The Other Side of Otters

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Sea otters – cute, furry, adorable, clams-wouldn’t-melt-in-their-mouths sea otters – have been observed forcibly copulating with, and in the process killing, juvenile harbor seals off California.

Writing in a recent edition of the journal Aquatic Mammals, Heather Harris of the California Department of Fish and Game and colleagues document nineteen occurrences of this behavior in Monterey Bay between 2000 and 2002, leading to the deaths of at least 15 seals.

Harris and her colleagues describe one incident in vivid detail:

A weaned harbor seal pup was resting onshore when an untagged male sea otter approached it, grasped it with its teeth and forepaws, bit it on the nose, and flipped it over. The harbor seal moved toward the water with the sea otter following closely. Once in the water, the sea otter gripped the harbor seal’s head with its forepaws and repeatedly bit it on the nose, causing a deep laceration. The sea otter and pup rolled violently in the water for approximately 15 min, while the pup struggled to free itself from the sea otter’s grasp. Finally, the sea otter positioned itself dorsal to the pup’s smaller body while grasping it by the head and holding it underwater in a position typical of mating sea otters. As the sea otter thrust his pelvis, his penis was extruded and intromission was observed. At 105 min into the encounter, the sea otter released the pup, now dead, and began grooming.

On some occasions, they further note, otters would guard and copulate with the seals long after their victims had died -– as much as seven days afterward, in fact.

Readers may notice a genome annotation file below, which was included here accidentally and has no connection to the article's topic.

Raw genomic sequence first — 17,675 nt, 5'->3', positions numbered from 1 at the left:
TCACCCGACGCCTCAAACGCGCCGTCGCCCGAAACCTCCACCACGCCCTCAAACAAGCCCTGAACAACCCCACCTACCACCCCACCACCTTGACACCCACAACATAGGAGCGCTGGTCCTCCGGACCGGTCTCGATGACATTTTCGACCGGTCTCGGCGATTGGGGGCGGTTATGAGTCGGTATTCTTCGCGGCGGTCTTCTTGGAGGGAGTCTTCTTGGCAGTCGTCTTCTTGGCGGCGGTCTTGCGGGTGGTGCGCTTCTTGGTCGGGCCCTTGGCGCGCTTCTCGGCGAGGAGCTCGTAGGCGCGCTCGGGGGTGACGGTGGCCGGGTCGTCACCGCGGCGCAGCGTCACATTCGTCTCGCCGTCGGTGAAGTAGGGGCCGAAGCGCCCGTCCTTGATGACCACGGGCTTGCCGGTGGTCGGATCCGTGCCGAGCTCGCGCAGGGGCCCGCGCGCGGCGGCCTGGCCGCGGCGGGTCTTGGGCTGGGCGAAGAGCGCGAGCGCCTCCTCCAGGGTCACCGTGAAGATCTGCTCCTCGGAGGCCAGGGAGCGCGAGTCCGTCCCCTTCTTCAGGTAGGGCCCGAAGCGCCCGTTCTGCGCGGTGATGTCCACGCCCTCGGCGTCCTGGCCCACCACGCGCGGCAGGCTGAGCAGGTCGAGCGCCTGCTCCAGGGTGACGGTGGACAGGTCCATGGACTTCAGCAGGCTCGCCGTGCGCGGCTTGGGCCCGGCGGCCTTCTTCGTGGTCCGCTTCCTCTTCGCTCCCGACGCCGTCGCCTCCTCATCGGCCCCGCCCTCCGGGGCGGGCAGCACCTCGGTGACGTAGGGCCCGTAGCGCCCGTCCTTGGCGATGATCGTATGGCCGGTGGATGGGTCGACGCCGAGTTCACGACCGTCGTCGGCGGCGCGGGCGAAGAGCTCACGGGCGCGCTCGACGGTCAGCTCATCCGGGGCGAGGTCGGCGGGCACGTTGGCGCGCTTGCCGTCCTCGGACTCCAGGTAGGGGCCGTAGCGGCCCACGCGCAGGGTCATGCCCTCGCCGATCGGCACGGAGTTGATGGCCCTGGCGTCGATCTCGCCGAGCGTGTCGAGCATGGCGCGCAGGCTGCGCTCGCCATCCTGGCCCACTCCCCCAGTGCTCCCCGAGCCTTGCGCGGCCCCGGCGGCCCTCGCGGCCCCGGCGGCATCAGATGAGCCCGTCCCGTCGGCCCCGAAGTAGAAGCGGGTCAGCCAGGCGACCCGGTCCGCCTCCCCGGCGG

Bizarre as this behavior may seem, Harris and her co-authors point out that it is not dissimilar to standard sea otter mating protocol, in which males will often approach the female from behind, grip her around the chest with his forepaws, and grasp her nose or the side of her face with his teeth. Although the female frequently resists, generally the two eventually spin in the water, the male behind the female, until mating is complete. Here, too, the encounters may prove fatal for the female, either as a result of wounds inflicted from the male’s bites and scratches or because of drowning. Harris and colleagues describe one instance in which a male otter held a struggling female underwater until her body became limp and then copulated with her several times. Indeed, trauma related to mating was responsible for 11 percent of deaths in fresh southern sea otter carcasses examined between 2000 and 2003.

So what’s this all about? It hardly makes sense to mate with a female and kill her; and it makes even less sense to mate with another species of animal, dead or not. Harris and her co-authors offer an explanation.

Sea otters are polygynous; stronger males establish territories with high numbers of females and work to exclude other sexually mature males. These excluded males gather in so-called “male areas”, denied the opportunity for contact with females. It’s a situation that may have been exacerbated by a change in the demographics of Monterey Bay’s sea otters. For reasons that are still far from clear, overall mortality rate in the otter population is increasing, and disproportionately affecting females. As a consequence, an even greater number of mature males are denied mating opportunities, possibly causing sexual encounters to be more aggressive when they do occur. And those males that remain denied an opportunity to mate take out their frustrations on the hapless young harbor seals, an interspecies interaction that has been known to take place, albeit with less dramatic consequences, in other marine mammals.

All the incidents recorded by Harris and her coauthors took place in Monterey Bay. However, Harris told Discovery News, “Given that we documented interspecific sexual interactions involving at least three different male otters and that similar behavior has been described in many wildlife species, it is certainly possible that this behavior could be occurring elsewhere in the range.”

Photograph: A male sea otter guarding the carcass of a juvenile harbor seal. Photo by Stori Oates.

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